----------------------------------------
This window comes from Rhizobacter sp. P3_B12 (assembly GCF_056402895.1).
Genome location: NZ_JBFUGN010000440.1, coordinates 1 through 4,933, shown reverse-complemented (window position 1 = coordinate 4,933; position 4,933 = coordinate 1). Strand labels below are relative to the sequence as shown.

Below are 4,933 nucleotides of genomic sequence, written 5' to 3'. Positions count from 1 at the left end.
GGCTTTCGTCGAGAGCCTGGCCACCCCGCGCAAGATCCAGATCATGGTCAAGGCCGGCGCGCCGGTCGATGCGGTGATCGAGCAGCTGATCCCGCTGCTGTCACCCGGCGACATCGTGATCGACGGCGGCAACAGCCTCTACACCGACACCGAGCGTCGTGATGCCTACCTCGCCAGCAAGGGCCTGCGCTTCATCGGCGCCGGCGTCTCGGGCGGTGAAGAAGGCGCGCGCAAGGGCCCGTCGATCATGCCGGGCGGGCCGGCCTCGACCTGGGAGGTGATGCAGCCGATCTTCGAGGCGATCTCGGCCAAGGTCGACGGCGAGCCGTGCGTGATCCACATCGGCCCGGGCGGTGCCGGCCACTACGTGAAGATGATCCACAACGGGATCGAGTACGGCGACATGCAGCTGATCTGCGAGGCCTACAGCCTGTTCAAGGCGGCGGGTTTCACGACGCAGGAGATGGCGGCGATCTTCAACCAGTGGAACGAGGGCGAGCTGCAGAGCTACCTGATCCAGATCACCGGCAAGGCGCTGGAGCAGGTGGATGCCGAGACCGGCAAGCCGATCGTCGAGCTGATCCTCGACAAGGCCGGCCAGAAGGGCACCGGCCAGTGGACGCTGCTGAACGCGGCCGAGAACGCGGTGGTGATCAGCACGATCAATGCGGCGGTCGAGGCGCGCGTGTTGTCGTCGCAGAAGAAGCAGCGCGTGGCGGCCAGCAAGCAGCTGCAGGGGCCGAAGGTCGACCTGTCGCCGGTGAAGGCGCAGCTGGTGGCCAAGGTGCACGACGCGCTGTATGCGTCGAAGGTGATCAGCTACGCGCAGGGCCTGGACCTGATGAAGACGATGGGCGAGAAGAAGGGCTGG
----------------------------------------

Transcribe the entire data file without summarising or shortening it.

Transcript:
This window comes from Rhizobacter sp. P3_B12 (assembly GCF_056402895.1).
Genome location: NZ_JBFUGN010000440.1, coordinates 1 through 4,933, shown reverse-complemented (window position 1 = coordinate 4,933; position 4,933 = coordinate 1). Strand labels below are relative to the sequence as shown.

Below are 4,933 nucleotides of genomic sequence, written 5' to 3'. Positions count from 1 at the left end.
GGCTTTCGTCGAGAGCCTGGCCACCCCGCGCAAGATCCAGATCATGGTCAAGGCCGGCGCGCCGGTCGATGCGGTGATCGAGCAGCTGATCCCGCTGCTGTCACCCGGCGACATCGTGATCGACGGCGGCAACAGCCTCTACACCGACACCGAGCGTCGTGATGCCTACCTCGCCAGCAAGGGCCTGCGCTTCATCGGCGCCGGCGTCTCGGGCGGTGAAGAAGGCGCGCGCAAGGGCCCGTCGATCATGCCGGGCGGGCCGGCCTCGACCTGGGAGGTGATGCAGCCGATCTTCGAGGCGATCTCGGCCAAGGTCGACGGCGAGCCGTGCGTGATCCACATCGGCCCGGGCGGTGCCGGCCACTACGTGAAGATGATCCACAACGGGATCGAGTACGGCGACATGCAGCTGATCTGCGAGGCCTACAGCCTGTTCAAGGCGGCGGGTTTCACGACGCAGGAGATGGCGGCGATCTTCAACCAGTGGAACGAGGGCGAGCTGCAGAGCTACCTGATCCAGATCACCGGCAAGGCGCTGGAGCAGGTGGATGCCGAGACCGGCAAGCCGATCGTCGAGCTGATCCTCGACAAGGCCGGCCAGAAGGGCACCGGCCAGTGGACGCTGCTGAACGCGGCCGAGAACGCGGTGGTGATCAGCACGATCAATGCGGCGGTCGAGGCGCGCGTGTTGTCGTCGCAGAAGAAGCAGCGCGTGGCGGCCAGCAAGCAGCTGCAGGGGCCGAAGGTCGACCTGTCGCCGGTGAAGGCGCAGCTGGTGGCCAAGGTGCACGACGCGCTGTATGCGTCGAAGGTGATCAGCTACGCGCAGGGCCTGGACCTGATGAAGACGATGGGCGAGAAGAAGGGCTGG